'Queer London' explores the underground gay culture of London during four decades when homosexual acts between consenting adults remained illegal. The author discovers how queer men made sense of their sexuality and how their lifestyles were affected by and in turn influenced the life of the metropolis.
A profile of homosexual life in London during the first half of the twentieth century looks at how London shaped the culture and politics of queer life and was in turn transformed by the lives of queer men, drawing on personal letters, diaries, newspaper articles, police reports, and other sources to reveal the real world of queer sexuality in the urban culture.
From tabloid exposes of child prostitution to the grisly tales of Jack the Ripper, narratives of sexual danger pulsated through Victorian London. Expertly blending social history and cultural criticism, Judith Walkowitz shows how these narratives reveal the complex dramas of power, politics, and sexuality that were being played out in late nineteenth-century Britain, and how they influenced the language of politics, journalism, and fiction. Victorian London was a world where long-standing traditions of class and gender were challenged by a range of public spectacles, mass media scandals, new commercial spaces, and a proliferation of new sexual categories and identities. In the midst of this changing culture, women of many classes challenged the traditional privileges of elite males and asserted their presence in the public domain. An important catalyst in this conflict, argues Walkowitz, was W. T. Stead's widely read 1885 article about child prostitution. Capitalizing on the uproar caused by the piece and the volatile political climate of the time, women spoke of sexual danger, articulating their own grievances against men, inserting themselves into the public discussion of sex to an unprecedented extent, and gaining new entree to public spaces and journalistic practices. The ultimate manifestation of class anxiety and gender antagonism came in 1888 with the tabloid tales of Jack the Ripper. In between, there were quotidien stories of sexual possibility and urban adventure, and Walkowitz examines them all, showing how women were not simply figures in the imaginary landscape of male spectators, but also central actors in the stories of metropolotin life that reverberated in courtrooms, learned journals, drawing rooms, street corners, and in the letters columns of the daily press. A model of cultural history, this ambitious book will stimulate and enlighten readers across a broad range of interests.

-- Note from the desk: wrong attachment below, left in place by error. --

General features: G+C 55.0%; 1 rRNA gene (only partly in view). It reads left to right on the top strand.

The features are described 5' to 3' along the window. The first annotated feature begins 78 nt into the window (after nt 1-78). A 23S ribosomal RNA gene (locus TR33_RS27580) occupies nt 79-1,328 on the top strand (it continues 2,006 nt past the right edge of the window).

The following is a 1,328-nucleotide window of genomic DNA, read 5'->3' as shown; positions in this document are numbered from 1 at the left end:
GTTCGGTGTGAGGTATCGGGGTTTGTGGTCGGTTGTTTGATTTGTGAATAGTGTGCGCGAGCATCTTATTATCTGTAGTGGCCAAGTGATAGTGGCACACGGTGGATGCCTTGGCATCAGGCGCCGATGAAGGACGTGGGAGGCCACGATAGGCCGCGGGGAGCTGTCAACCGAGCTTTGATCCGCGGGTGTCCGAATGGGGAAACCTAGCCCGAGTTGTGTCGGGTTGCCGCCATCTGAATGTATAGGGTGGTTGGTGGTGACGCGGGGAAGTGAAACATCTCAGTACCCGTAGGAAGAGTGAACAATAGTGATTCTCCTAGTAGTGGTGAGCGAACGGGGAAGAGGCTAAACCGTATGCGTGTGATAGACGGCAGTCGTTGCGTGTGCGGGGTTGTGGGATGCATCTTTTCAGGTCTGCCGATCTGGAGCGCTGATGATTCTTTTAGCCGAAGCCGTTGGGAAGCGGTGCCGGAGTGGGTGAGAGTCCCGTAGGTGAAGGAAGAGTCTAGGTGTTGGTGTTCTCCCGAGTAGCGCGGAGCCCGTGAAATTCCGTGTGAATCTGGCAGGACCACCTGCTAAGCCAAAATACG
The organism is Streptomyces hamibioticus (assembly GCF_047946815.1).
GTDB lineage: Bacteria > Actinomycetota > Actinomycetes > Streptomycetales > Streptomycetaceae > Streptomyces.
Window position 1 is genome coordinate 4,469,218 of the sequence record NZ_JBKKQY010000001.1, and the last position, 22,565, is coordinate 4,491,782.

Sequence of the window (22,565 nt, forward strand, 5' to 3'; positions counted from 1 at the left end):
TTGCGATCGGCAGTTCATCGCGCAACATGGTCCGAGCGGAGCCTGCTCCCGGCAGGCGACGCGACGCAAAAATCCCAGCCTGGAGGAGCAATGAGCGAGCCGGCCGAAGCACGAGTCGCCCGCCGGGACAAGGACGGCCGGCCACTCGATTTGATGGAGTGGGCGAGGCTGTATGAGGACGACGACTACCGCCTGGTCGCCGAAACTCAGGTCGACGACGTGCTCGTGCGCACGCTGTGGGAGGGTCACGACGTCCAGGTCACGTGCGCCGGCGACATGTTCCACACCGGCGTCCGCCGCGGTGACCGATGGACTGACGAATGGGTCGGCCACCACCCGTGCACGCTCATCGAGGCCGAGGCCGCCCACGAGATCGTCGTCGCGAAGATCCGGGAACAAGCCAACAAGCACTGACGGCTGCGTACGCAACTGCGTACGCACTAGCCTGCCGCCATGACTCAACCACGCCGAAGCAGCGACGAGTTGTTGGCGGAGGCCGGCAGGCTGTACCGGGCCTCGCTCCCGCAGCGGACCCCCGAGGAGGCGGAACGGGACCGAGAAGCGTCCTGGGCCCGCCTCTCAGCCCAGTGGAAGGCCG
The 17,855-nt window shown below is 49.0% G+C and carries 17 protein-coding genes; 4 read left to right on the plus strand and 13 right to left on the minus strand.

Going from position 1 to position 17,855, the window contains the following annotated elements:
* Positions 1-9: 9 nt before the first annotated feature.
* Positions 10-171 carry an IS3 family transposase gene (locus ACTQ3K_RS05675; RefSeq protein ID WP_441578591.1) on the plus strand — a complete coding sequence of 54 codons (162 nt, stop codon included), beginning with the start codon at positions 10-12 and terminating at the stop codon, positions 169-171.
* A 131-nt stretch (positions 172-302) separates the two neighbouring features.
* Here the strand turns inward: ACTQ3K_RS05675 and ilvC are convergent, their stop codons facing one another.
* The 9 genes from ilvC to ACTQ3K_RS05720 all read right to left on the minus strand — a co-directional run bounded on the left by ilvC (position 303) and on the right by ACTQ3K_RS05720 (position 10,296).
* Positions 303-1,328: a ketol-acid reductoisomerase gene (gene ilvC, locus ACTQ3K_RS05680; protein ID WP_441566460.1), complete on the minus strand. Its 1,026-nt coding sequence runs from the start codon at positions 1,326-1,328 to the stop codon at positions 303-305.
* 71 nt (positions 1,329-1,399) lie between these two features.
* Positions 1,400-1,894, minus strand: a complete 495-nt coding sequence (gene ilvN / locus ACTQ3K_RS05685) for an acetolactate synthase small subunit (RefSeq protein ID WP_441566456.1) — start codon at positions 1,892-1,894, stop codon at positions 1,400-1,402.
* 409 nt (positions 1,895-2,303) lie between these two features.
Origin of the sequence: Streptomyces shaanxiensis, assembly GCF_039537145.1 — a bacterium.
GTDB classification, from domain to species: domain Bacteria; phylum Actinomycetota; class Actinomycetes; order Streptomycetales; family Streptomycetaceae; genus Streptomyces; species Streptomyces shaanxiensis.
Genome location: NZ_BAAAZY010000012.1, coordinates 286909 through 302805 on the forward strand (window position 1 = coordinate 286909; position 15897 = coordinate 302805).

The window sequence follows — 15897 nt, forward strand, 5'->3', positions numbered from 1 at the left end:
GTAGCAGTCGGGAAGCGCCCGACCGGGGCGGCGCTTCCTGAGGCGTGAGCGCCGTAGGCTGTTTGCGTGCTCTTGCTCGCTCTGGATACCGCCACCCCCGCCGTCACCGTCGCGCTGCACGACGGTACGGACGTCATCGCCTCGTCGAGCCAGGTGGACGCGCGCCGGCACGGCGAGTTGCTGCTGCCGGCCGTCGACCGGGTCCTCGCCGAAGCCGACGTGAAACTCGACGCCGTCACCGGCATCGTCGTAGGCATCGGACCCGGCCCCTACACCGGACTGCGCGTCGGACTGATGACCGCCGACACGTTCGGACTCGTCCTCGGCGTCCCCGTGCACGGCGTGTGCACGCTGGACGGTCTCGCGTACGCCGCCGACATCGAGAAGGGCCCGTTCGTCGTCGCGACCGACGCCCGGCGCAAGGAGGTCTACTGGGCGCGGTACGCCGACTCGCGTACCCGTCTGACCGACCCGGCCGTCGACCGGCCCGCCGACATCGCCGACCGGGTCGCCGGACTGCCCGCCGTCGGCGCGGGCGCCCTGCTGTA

"In this vibrant new history, Phil Tiemeyer details the history of men working as flight attendants. Beginning with the founding of the profession in the late 1920s and continuing into the post-September 11 era, Plane Queer examines the history of men who joined workplaces customarily identified as female-oriented. It examines the various hardships these men faced at work, paying particular attention to the conflation of gender-based, sexuality-based, and AIDS-based discrimination. Tiemeyer also examines how this heavily gay-identified group of workers created an important place for gay men to come out, garner acceptance from their fellow workers, fight homophobia and AIDS phobia, and advocate for LGBT civil rights. All the while, male flight attendants facilitated key breakthroughs in gender-based civil rights law, including an important expansion of the ways that Title VII of the 1964 Civil Rights Act would protect workers from sex discrimination. Throughout their history, men working as flight attendants helped evolve an industry often identified with American adventuring, technological innovation, and economic power into a queer space."--Publisher's website.
Jerry White's London in the Twentieth Century, Winner of the Wolfson Prize, is a masterful account of the city’s most tumultuous century by its leading expert. In 1901 no other city matched London in size, wealth and grandeur. Yet it was also a city where poverty and disease were rife. For its inhabitants, such contradictions and diversity were the defining experience of the next century of dazzling change. In the worlds of work and popular culture, politics and crime, through war, immigration and sexual revolution, Jerry White’s richly detailed and captivating history shows how the city shaped their lives and how it in turn was shaped by them.
London and the Culture of Homosexuality explores the relationship between London and male homosexuality from the criminalization of all 'acts of gross indecency' between men in 1885 to the outbreak of the First World War in 1914 - years marked by an intensification in concern about male-male relationships and also by the emergence of an embryonic homosexual rights movement. Taking his cue from literary and lesbian and gay scholars, urban historians and cultural geographers, Matt Cook combines discussion of London's homosexual subculture and various major and minor scandals with a detailed examination of representations in the press, in science and in literature. The conjunction of approaches used in this study provides insights into the development of ideas about the modern homosexual and into the many different ways of comprehending and taking part in London's culture of homosexuality.